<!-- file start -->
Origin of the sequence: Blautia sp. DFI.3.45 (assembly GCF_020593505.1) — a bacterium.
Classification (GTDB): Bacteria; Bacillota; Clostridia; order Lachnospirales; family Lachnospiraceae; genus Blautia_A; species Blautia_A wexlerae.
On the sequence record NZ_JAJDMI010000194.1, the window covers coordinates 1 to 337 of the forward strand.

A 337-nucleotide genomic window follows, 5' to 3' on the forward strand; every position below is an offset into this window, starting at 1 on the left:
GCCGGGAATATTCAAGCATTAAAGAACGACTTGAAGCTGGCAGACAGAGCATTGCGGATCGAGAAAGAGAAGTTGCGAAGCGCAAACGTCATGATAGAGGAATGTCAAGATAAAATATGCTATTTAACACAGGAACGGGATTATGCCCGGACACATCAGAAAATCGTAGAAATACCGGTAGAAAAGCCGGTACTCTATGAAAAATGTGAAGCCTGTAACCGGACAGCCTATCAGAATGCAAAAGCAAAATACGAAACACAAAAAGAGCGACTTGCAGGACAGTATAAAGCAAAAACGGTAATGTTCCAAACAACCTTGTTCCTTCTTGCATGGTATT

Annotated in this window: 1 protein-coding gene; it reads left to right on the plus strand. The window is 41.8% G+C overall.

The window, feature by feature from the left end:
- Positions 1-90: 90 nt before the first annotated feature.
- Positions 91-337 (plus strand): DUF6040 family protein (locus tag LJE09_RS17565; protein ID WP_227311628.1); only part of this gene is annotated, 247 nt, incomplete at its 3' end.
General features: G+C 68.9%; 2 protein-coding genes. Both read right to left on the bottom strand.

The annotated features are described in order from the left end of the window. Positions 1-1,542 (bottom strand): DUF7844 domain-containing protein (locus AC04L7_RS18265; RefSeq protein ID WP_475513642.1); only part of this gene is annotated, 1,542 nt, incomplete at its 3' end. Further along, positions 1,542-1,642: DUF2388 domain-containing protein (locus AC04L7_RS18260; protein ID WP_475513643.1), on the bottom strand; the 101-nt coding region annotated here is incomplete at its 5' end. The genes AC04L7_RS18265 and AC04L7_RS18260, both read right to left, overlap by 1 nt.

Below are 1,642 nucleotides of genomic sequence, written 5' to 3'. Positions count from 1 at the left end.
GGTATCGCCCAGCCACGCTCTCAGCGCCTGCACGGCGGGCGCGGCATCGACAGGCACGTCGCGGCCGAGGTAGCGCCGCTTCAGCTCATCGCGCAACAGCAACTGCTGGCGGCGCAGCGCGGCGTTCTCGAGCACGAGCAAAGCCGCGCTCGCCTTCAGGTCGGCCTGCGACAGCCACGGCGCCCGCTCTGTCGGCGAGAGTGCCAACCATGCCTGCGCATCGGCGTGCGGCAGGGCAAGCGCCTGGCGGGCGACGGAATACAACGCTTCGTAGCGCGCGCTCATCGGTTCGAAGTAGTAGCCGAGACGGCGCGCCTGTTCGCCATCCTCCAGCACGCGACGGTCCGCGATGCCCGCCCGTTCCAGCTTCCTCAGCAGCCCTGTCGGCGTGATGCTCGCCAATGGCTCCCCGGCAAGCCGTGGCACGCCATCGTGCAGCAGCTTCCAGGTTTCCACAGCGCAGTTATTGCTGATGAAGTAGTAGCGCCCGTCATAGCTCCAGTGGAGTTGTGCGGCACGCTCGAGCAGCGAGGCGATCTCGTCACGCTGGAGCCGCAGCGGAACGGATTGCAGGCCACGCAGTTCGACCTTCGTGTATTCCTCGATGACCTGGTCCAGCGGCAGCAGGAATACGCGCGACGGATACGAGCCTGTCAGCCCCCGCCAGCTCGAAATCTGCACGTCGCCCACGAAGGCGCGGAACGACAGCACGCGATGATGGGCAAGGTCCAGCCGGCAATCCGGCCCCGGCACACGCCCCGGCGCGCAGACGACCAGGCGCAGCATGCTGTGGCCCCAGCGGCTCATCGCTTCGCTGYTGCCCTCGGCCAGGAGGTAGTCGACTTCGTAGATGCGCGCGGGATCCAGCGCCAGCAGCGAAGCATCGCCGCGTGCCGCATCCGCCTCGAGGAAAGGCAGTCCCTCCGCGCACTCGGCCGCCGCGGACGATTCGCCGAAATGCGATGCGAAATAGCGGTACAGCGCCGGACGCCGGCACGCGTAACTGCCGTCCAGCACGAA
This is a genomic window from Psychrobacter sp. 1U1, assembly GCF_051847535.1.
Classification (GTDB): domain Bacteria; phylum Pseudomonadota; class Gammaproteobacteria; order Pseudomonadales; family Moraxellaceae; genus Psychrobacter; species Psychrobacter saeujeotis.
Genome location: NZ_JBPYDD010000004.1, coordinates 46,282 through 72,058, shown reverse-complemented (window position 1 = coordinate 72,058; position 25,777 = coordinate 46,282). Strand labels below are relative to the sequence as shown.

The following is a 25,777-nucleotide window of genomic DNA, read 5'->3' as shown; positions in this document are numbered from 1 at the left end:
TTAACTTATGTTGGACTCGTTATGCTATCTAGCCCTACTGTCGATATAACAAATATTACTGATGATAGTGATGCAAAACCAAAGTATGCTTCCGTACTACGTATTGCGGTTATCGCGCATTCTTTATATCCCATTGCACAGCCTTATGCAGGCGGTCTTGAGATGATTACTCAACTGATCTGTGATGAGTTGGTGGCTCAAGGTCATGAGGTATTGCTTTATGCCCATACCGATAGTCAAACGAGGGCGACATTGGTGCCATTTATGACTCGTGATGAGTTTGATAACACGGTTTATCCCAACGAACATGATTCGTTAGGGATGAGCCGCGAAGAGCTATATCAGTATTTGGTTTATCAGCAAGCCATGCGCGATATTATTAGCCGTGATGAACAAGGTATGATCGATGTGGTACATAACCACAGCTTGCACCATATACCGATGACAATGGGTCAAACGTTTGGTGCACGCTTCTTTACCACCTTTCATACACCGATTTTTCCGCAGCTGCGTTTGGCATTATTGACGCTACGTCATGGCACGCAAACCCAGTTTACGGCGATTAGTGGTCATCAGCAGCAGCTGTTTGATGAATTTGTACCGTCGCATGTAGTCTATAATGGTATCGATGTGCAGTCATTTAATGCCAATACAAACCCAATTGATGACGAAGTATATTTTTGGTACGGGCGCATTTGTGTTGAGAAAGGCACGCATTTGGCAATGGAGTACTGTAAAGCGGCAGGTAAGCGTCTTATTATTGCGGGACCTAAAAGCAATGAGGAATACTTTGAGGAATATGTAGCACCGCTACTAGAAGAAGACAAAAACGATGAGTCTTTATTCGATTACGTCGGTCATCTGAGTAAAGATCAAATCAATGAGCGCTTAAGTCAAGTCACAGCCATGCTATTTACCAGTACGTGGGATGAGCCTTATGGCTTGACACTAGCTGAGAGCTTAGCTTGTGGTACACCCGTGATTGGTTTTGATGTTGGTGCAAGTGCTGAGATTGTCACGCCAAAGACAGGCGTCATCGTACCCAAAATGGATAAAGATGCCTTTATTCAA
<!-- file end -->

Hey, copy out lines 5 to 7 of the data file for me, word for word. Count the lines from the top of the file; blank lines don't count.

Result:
GCCGGGAATATTCAAGCATTAAAGAACGACTTGAAGCTGGCAGACAGAGCATTGCGGATCGAGAAAGAGAAGTTGCGAAGCGCAAACGTCATGATAGAGGAATGTCAAGATAAAATATGCTATTTAACACAGGAACGGGATTATGCCCGGACACATCAGAAAATCGTAGAAATACCGGTAGAAAAGCCGGTACTCTATGAAAAATGTGAAGCCTGTAACCGGACAGCCTATCAGAATGCAAAAGCAAAATACGAAACACAAAAAGAGCGACTTGCAGGACAGTATAAAGCAAAAACGGTAATGTTCCAAACAACCTTGTTCCTTCTTGCATGGTATT

Annotated in this window: 1 protein-coding gene; it reads left to right on the plus strand. The window is 41.8% G+C overall.

The window, feature by feature from the left end: